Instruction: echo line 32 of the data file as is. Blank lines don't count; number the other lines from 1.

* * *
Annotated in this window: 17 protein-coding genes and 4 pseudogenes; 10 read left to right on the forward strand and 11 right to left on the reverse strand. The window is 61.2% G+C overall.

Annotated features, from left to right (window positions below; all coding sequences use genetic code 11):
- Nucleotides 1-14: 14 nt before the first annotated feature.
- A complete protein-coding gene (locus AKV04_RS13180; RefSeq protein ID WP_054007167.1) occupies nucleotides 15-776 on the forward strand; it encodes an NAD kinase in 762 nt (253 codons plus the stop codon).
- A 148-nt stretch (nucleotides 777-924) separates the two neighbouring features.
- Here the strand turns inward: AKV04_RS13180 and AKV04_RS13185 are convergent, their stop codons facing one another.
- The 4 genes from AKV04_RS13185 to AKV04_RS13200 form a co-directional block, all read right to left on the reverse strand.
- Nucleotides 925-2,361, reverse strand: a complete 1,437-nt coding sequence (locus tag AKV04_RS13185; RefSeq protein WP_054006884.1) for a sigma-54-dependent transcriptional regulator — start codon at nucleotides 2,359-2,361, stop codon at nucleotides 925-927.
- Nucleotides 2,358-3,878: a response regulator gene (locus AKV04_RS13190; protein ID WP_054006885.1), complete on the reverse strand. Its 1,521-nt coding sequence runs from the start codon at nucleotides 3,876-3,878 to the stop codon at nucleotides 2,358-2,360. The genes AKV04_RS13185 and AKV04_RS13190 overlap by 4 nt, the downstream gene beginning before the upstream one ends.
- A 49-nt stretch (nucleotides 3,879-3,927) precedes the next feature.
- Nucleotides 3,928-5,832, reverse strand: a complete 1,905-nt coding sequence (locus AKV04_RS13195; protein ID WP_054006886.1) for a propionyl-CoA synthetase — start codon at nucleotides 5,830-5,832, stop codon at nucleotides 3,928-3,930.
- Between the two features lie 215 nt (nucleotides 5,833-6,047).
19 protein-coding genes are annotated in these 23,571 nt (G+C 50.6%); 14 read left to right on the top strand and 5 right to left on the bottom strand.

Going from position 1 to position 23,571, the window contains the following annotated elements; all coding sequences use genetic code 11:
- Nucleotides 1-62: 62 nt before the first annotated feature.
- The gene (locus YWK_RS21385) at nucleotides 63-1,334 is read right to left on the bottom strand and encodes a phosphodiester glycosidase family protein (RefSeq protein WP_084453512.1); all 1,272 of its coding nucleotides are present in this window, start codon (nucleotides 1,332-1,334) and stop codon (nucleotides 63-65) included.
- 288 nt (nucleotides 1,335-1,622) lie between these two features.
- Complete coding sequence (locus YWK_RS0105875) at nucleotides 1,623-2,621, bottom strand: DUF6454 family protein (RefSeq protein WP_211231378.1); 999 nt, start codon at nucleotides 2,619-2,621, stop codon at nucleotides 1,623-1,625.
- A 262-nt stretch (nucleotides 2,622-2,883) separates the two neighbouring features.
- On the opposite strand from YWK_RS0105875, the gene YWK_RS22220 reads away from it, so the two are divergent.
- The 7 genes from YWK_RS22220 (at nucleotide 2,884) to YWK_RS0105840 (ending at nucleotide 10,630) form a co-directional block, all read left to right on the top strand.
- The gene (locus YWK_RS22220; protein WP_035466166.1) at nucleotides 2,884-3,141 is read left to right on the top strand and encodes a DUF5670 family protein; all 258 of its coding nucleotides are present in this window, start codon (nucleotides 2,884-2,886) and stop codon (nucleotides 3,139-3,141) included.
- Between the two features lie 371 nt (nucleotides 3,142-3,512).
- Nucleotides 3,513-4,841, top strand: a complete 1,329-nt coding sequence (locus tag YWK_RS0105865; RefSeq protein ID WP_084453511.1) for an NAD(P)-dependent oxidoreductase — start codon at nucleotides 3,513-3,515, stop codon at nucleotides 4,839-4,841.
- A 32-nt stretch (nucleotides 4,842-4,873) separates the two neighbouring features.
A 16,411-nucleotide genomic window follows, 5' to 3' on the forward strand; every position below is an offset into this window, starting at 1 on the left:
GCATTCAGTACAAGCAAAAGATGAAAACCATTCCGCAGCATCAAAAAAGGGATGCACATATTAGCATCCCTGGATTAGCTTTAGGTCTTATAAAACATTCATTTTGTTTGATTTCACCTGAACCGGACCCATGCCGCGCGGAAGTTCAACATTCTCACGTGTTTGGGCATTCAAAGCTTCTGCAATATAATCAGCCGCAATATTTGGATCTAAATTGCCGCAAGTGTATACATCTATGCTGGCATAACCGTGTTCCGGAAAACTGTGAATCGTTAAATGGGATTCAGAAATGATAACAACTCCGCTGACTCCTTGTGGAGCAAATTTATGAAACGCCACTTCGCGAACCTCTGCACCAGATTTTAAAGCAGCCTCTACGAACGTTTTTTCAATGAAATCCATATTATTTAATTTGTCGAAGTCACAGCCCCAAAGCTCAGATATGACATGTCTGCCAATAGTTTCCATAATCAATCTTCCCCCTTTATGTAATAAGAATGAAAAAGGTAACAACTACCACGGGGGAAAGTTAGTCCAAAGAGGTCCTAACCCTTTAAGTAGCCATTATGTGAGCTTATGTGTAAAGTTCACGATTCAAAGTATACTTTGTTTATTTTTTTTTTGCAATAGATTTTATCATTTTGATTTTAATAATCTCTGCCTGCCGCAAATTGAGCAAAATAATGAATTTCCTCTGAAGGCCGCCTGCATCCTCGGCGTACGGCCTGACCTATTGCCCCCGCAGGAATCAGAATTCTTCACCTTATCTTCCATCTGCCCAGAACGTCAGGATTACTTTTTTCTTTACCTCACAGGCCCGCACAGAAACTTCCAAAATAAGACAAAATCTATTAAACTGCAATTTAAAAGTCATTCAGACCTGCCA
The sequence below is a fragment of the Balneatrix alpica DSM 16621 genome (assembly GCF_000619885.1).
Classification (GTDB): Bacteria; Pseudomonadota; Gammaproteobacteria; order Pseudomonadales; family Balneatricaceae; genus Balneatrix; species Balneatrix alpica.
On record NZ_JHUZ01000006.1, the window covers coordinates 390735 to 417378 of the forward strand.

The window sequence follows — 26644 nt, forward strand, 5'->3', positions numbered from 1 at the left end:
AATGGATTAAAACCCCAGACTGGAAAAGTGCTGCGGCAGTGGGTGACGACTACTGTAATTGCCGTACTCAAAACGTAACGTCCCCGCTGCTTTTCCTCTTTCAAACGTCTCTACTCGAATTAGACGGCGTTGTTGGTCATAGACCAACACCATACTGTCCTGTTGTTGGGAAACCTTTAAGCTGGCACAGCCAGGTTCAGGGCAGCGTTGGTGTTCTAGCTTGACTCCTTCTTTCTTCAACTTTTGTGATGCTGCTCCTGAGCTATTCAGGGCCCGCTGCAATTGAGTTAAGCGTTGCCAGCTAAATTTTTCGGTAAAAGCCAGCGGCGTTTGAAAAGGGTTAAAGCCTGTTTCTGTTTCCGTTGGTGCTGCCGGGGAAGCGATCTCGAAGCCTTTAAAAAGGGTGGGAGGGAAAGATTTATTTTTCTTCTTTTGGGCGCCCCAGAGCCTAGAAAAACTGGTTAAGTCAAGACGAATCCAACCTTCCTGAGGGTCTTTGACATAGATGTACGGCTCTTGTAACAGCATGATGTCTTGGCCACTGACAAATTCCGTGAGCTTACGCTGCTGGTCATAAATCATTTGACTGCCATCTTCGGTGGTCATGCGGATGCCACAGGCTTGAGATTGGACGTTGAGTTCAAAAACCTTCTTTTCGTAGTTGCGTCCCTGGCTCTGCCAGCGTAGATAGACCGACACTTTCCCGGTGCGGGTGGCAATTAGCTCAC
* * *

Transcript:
AATGGATTAAAACCCCAGACTGGAAAAGTGCTGCGGCAGTGGGTGACGACTACTGTAATTGCCGTACTCAAAACGTAACGTCCCCGCTGCTTTTCCTCTTTCAAACGTCTCTACTCGAATTAGACGGCGTTGTTGGTCATAGACCAACACCATACTGTCCTGTTGTTGGGAAACCTTTAAGCTGGCACAGCCAGGTTCAGGGCAGCGTTGGTGTTCTAGCTTGACTCCTTCTTTCTTCAACTTTTGTGATGCTGCTCCTGAGCTATTCAGGGCCCGCTGCAATTGAGTTAAGCGTTGCCAGCTAAATTTTTCGGTAAAAGCCAGCGGCGTTTGAAAAGGGTTAAAGCCTGTTTCTGTTTCCGTTGGTGCTGCCGGGGAAGCGATCTCGAAGCCTTTAAAAAGGGTGGGAGGGAAAGATTTATTTTTCTTCTTTTGGGCGCCCCAGAGCCTAGAAAAACTGGTTAAGTCAAGACGAATCCAACCTTCCTGAGGGTCTTTGACATAGATGTACGGCTCTTGTAACAGCATGATGTCTTGGCCACTGACAAATTCCGTGAGCTTACGCTGCTGGTCATAAATCATTTGACTGCCATCTTCGGTGGTCATGCGGATGCCACAGGCTTGAGATTGGACGTTGAGTTCAAAAACCTTCTTTTCGTAGTTGCGTCCCTGGCTCTGCCAGCGTAGATAGACCGACACTTTCCCGGTGCGGGTGGCAATTAGCTCAC